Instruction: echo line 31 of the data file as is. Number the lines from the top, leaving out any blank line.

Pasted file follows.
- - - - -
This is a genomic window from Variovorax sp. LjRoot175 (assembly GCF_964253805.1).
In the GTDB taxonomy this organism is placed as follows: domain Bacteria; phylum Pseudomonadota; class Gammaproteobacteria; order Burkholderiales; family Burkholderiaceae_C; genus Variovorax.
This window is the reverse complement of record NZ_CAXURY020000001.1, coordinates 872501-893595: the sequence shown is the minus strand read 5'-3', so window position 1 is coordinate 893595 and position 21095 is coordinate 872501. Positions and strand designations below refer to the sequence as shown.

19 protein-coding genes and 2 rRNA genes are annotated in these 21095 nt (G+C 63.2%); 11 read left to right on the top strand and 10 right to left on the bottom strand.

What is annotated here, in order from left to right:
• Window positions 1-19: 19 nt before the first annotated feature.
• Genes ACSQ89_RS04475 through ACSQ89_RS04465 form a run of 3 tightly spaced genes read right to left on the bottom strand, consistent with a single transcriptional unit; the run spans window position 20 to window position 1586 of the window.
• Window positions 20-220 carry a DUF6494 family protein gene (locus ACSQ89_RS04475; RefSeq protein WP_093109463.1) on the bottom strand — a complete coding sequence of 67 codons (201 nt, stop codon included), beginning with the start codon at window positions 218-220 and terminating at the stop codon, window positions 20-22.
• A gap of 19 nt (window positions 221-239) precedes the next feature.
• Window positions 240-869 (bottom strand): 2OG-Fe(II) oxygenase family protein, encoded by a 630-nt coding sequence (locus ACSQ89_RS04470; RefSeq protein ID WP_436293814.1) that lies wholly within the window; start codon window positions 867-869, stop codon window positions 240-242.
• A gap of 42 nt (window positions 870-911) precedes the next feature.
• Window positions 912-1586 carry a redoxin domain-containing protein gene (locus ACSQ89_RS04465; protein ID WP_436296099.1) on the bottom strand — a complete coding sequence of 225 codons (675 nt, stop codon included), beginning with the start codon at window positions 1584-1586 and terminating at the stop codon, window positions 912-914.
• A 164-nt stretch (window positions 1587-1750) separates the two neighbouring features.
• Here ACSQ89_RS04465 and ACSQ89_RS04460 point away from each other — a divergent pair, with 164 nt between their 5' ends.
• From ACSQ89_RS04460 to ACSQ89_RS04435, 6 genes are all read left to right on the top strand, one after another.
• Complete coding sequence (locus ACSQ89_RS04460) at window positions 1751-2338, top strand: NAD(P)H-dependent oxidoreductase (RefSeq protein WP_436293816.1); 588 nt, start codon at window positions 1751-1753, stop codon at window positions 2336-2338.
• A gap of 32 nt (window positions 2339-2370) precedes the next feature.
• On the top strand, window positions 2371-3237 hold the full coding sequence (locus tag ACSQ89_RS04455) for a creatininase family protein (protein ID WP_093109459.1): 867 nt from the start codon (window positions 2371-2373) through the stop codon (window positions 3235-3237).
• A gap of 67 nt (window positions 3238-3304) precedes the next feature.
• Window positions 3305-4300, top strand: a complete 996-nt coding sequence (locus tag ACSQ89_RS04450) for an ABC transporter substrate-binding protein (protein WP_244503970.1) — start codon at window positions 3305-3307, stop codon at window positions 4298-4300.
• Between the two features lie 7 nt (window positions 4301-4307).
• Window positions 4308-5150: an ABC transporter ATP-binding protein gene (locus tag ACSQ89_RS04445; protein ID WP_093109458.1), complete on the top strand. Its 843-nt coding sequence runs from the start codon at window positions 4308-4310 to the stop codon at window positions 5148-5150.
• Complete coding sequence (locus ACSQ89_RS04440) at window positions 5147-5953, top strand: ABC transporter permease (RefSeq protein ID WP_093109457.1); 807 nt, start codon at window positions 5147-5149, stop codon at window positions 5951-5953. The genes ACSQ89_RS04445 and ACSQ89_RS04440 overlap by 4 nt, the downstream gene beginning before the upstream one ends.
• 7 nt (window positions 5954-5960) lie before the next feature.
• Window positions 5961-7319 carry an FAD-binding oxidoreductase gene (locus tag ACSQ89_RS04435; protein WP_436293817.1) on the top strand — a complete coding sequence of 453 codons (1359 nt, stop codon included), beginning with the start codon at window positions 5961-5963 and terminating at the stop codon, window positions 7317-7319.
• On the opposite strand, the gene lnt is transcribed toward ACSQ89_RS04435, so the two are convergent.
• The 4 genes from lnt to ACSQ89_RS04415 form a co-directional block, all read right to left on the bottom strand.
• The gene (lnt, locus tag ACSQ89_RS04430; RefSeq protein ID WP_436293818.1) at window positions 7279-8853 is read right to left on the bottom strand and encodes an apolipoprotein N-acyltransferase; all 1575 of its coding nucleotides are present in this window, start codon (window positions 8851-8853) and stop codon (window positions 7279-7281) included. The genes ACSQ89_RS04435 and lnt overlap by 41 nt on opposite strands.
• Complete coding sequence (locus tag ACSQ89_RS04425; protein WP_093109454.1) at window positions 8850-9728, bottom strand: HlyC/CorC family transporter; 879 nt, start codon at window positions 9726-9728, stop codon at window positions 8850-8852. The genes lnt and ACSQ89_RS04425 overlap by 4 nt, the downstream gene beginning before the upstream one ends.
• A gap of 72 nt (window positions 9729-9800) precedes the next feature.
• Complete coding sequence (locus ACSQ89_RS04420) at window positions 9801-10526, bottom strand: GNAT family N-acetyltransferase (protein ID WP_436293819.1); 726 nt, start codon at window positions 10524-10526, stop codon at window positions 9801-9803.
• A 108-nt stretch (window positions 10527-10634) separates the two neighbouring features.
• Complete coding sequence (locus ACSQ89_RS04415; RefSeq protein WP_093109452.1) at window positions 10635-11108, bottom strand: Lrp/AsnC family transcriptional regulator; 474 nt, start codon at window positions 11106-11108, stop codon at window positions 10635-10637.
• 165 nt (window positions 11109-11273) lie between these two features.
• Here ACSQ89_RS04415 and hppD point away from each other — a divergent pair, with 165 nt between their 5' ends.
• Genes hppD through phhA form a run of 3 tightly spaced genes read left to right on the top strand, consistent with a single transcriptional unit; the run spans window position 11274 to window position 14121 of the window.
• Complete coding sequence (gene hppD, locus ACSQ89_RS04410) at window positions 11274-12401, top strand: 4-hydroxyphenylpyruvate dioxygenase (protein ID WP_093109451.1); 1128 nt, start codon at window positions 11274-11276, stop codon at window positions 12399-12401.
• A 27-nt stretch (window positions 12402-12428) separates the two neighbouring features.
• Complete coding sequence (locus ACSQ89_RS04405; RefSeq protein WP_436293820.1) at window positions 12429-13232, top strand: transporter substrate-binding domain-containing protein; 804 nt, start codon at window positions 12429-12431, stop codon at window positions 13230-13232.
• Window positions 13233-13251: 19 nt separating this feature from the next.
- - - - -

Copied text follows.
• Complete coding sequence (locus ACSQ89_RS04420) at window positions 9801-10526, bottom strand: GNAT family N-acetyltransferase (protein ID WP_436293819.1); 726 nt, start codon at window positions 10524-10526, stop codon at window positions 9801-9803.